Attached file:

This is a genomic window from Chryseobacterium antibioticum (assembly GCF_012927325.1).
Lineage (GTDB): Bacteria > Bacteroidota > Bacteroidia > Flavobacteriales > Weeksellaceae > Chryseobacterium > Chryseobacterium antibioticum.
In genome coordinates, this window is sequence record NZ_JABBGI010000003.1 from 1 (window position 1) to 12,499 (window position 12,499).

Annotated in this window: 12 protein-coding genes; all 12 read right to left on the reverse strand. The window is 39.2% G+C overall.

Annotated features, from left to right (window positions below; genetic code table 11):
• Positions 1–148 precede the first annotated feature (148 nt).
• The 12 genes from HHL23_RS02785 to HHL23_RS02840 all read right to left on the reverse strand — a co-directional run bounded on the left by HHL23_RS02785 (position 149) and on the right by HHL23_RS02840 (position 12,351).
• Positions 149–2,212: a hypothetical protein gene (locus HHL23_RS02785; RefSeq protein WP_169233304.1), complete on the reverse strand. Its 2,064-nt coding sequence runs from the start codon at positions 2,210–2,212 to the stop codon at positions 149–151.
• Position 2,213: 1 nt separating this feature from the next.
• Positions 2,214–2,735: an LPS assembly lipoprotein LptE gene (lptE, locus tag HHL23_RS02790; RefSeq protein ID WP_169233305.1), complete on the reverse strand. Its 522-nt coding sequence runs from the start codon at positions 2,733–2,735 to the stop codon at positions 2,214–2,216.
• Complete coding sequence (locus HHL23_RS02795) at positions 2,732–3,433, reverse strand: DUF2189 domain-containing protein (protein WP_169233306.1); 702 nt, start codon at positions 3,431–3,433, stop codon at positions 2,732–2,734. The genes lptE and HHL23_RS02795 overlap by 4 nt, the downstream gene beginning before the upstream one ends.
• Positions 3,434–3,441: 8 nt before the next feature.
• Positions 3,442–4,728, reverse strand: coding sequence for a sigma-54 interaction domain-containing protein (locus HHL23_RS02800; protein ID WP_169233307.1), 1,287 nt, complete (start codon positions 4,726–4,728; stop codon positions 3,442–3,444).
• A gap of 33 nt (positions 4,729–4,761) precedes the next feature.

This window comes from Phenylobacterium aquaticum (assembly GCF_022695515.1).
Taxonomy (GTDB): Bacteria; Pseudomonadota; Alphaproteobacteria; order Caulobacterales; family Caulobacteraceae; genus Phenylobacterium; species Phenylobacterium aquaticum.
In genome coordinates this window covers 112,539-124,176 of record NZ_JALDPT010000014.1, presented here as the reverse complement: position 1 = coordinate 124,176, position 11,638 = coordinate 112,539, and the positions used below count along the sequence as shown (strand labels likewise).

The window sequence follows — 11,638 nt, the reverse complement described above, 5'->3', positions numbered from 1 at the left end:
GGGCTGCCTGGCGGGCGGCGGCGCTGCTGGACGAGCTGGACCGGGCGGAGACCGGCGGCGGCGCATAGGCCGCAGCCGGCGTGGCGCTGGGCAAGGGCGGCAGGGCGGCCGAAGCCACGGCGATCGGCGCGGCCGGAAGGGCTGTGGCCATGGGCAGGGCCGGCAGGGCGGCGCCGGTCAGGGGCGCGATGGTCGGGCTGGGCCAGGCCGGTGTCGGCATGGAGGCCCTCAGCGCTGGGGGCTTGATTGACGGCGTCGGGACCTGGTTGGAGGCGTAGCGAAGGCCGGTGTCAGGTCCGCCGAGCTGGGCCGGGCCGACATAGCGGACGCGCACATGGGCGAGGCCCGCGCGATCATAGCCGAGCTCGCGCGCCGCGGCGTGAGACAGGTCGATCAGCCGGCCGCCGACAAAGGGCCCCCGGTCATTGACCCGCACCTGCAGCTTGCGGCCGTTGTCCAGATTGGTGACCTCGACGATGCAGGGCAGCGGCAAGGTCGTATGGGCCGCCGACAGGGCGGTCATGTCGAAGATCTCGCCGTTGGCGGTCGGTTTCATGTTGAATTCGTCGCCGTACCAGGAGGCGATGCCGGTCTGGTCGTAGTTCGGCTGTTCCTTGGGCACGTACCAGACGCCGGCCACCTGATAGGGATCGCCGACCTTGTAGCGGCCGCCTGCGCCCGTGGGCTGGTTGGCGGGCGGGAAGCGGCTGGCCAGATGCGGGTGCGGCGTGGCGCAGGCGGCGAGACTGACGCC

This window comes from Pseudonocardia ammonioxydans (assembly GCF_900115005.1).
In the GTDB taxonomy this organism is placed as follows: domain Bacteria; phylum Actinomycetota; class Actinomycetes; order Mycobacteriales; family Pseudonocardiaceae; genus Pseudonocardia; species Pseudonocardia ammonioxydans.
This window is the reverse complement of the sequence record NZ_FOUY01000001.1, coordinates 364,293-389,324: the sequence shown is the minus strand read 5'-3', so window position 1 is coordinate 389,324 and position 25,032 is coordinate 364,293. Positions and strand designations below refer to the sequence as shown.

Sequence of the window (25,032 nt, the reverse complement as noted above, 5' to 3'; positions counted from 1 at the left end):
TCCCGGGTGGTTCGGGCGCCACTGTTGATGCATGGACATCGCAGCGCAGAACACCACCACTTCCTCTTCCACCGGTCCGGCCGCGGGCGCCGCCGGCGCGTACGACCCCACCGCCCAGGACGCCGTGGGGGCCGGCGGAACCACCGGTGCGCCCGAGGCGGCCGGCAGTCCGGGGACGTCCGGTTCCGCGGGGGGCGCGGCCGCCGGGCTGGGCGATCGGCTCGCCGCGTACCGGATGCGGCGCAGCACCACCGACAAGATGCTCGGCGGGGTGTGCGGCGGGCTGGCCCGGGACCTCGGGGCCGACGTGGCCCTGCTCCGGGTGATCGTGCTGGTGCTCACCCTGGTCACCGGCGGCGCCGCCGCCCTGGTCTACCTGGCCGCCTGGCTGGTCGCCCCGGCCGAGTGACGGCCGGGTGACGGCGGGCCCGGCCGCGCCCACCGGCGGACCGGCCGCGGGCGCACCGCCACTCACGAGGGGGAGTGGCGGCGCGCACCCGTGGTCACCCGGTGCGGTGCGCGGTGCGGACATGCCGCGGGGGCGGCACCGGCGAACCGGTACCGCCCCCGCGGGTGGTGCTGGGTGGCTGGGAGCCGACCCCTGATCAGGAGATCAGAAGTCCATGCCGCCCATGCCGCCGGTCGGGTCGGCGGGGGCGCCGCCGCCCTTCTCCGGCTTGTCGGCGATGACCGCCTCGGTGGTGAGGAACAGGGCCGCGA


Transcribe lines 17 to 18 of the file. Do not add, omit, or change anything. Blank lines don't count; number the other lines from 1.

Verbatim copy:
In genome coordinates this window covers 112,539-124,176 of record NZ_JALDPT010000014.1, presented here as the reverse complement: position 1 = coordinate 124,176, position 11,638 = coordinate 112,539, and the positions used below count along the sequence as shown (strand labels likewise).

The window sequence follows — 11,638 nt, the reverse complement described above, 5'->3', positions numbered from 1 at the left end: